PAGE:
Cool Runs in the Family
By Alysha Prieto
If the saying “you are what you wear” holds any truth, Jade Gallegos proves that it is far
and beyond just the trendiness or attractiveness that an outfit can create. The sartorial
decisions that the creative design major makes on a daily basis reflect who she is now,
where she has come from and, undoubtedly, where she is going.
Gallegos’ relationship with clothing started long before she could even say the word. She blames the all-denim ensembles and Tommy Hilfiger-packed wardrobe of her toddler years on her fashion enthusiast mom. She also credits those choices to the decade – the ’90s of course.
“I can just think of khakis and a white shirt and a 5-year-old Jade rocking that. I kind of like it because it speaks to the times now,” Gallegos says. Indeed it does, and this mixture of nostalgia and relevance is the reason behind the ’90s being her decade of choice. “Chunky shoes, chokers, flannels. I love all of that,” she notes.
Her inspirations are a hodgepodge of current and past. Aside from a young Drew Barrymore’s “fashion princess and little badass” and a No Doubt-era Gwen Stefani, she says, “Recently it’s been the people I’ve met on the street here through the Denver Fashion Truck and the women in my life – my mother and my sister. My sister is younger, but she is killing it, and she gets her inspiration from Instagram and blogs. And I notice people a lot from the Midwest and “mountainy” vibes, which I really enjoy. I am not going to lie, all of those Patagonia and Birkenstocks.”
When looking for cool pieces to add to her own wardrobe Gallegos has a list of stores she frequents. There are old faithfuls like Urban Outfitters and H&M, and less well known gems like the Denver Fashion Truck, which is owned by her parents.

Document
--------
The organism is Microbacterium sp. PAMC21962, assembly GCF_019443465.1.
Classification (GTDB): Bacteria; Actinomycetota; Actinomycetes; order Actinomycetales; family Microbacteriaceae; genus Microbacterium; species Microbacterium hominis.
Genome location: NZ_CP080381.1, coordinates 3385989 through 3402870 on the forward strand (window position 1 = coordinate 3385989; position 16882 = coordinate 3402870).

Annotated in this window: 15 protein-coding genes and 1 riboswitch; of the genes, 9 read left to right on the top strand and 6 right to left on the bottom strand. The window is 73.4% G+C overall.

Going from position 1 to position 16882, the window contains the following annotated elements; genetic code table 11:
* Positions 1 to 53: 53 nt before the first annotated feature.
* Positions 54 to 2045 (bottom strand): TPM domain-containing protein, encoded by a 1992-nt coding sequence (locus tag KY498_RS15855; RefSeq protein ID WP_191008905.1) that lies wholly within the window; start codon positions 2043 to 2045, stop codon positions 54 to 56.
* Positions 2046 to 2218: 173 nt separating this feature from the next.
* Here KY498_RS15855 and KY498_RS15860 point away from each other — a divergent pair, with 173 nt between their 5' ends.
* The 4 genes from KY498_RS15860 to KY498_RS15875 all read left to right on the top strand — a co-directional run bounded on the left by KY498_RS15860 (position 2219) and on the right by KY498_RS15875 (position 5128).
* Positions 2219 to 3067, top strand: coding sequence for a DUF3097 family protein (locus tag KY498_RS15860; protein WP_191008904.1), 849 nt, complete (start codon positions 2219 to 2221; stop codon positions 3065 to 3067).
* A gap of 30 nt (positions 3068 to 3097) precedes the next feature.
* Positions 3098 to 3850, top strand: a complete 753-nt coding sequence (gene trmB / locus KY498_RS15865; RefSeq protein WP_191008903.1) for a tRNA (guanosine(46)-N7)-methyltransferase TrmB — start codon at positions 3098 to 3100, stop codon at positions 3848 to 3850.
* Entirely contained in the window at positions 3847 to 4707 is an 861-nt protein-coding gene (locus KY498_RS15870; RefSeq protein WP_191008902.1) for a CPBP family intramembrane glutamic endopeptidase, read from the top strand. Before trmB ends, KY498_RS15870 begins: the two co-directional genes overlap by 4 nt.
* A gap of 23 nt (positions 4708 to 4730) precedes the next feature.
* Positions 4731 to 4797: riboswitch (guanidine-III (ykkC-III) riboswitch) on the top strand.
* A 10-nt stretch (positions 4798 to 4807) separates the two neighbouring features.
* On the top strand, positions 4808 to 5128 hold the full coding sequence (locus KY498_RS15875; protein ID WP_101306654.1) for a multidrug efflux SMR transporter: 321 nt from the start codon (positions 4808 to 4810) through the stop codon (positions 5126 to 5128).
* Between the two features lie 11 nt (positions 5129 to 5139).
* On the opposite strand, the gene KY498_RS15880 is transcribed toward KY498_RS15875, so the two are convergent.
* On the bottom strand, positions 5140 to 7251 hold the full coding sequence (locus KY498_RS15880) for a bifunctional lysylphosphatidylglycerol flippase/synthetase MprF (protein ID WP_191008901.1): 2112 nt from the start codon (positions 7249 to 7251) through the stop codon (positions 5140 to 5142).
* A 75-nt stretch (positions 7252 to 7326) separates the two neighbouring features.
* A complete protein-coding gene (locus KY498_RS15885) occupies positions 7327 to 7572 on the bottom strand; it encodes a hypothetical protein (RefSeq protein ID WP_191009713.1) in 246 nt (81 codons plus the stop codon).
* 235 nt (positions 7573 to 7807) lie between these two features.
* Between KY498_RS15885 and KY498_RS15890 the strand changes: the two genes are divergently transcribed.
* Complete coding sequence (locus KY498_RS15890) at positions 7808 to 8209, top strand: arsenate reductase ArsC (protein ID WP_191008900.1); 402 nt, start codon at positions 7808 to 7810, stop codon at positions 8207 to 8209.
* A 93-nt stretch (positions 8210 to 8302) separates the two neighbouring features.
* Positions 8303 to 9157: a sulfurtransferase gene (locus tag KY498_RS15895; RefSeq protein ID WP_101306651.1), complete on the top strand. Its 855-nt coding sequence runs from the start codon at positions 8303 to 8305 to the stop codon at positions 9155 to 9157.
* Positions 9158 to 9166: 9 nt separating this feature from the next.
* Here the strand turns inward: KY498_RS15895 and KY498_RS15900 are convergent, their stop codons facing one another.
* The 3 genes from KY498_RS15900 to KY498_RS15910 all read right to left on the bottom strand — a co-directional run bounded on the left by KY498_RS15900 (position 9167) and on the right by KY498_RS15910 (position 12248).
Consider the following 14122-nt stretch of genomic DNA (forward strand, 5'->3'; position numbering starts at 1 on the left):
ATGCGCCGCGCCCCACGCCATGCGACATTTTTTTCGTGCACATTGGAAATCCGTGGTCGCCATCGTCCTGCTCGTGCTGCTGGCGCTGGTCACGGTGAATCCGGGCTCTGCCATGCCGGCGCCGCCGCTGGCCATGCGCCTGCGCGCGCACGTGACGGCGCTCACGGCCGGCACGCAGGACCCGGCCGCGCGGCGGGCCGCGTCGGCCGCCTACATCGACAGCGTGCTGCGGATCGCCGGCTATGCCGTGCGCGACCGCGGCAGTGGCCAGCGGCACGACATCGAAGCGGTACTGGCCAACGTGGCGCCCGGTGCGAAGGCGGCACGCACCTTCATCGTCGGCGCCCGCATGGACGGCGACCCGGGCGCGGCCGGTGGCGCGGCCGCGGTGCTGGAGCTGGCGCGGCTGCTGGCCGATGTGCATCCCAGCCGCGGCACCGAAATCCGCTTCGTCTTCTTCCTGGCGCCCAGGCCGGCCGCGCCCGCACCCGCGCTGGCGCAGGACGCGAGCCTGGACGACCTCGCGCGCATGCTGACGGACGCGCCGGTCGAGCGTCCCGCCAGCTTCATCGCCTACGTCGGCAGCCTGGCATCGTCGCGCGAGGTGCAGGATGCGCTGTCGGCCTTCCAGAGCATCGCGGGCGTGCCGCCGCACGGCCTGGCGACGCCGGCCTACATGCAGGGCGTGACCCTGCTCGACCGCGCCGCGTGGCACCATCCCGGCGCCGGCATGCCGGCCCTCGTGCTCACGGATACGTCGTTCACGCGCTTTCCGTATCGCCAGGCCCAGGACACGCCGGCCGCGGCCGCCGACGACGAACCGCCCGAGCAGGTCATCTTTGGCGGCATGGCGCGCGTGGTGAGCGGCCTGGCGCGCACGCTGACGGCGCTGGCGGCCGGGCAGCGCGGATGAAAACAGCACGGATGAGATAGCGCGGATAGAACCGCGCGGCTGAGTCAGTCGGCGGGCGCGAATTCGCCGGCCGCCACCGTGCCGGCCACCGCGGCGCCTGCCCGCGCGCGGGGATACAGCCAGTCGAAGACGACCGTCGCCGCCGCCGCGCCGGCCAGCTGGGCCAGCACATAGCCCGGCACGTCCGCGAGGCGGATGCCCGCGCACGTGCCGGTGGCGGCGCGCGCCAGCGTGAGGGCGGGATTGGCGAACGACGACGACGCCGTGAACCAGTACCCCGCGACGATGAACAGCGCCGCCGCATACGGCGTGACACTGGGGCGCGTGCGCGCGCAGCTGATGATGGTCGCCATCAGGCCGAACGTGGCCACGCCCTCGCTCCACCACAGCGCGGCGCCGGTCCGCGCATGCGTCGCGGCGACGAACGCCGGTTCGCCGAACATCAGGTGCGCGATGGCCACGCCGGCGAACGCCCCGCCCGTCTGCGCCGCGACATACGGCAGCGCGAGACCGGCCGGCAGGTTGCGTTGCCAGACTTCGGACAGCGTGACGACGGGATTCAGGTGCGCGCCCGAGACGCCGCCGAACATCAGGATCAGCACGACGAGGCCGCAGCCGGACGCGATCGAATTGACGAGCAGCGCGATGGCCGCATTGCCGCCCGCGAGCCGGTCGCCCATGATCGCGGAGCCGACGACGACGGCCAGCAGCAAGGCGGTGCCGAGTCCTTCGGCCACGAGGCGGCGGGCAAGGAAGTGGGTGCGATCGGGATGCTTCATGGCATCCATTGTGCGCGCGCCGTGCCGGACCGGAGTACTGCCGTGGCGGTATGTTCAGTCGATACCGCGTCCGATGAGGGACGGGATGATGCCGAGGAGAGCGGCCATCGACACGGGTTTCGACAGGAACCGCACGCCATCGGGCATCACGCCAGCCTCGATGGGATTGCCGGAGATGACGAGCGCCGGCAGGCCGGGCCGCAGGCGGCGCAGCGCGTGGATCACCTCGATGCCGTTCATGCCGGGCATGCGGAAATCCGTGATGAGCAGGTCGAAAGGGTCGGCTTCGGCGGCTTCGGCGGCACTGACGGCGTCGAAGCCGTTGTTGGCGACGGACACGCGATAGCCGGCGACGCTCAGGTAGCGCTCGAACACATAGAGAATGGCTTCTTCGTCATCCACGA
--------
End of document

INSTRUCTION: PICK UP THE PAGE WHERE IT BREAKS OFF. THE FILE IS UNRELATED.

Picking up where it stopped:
The plaid mobile boutique was the second in Colorado and offers customers a huge variety of merchandise. Inventory includes vintage, local designer merchandise and even home decor of the porcelain unicorn variety. As for the perks of a family-owned boutique? First pick – sometimes – and purchasing rad clothes as a profession.
Gallegos credits the “family business” for teaching her self-control when shopping and
says it has also shown her the importance of an age-old real estate rule: location, location,
“Location definitely has an impact on what’s going on,” she says. “Generally, everyone kind of follows the same trends, with the mountain town and the super athletic type that you see here. But then I was down in New Orleans and it’s a completely different scene, where there are absolutely no mountains and it’s a little swampy. There’s a whole different type of Louisiana hipster than there is here. You can just tell it is the influence of where they are.”
When describing her own sense of style, she says she has been told that it can be kind of boyish, which she appreciates. She personally enjoys mixing feminine and masculine pieces and looks to those who do so in unexpected and interesting ways: Annie Hall, who tucks her loose Bohemian tops into trousers, and Johnny Depp, whose “pretty face is contrasted by an unusual look.”
She points to her nose and explains, “It’s kind of why I got this septum piercing. I have such a round baby face. I got this because you might not have expected me to get something, maybe kind of harsh.”
The impact of the Johnny doesn’t stop there. She attributes her lob to his daughter Lily Depp and her fabulous Instagram profile.
Ever the millennial, Gallegos’ answer to how others can find their personal style is to use the Internet as a resource for inspiration. She frequents blogs , Instagram, search engines like Pinterest and the website Designspiration. Her unspoken advice to this common question is to take those sources and mix them with items that reflect your personal interests and background. Items like bead earrings that represent her Native American heritage and a graphic tee that she inherited from her father and his days as an MC in a local hip-hop group. Looks like cool runs in the family.
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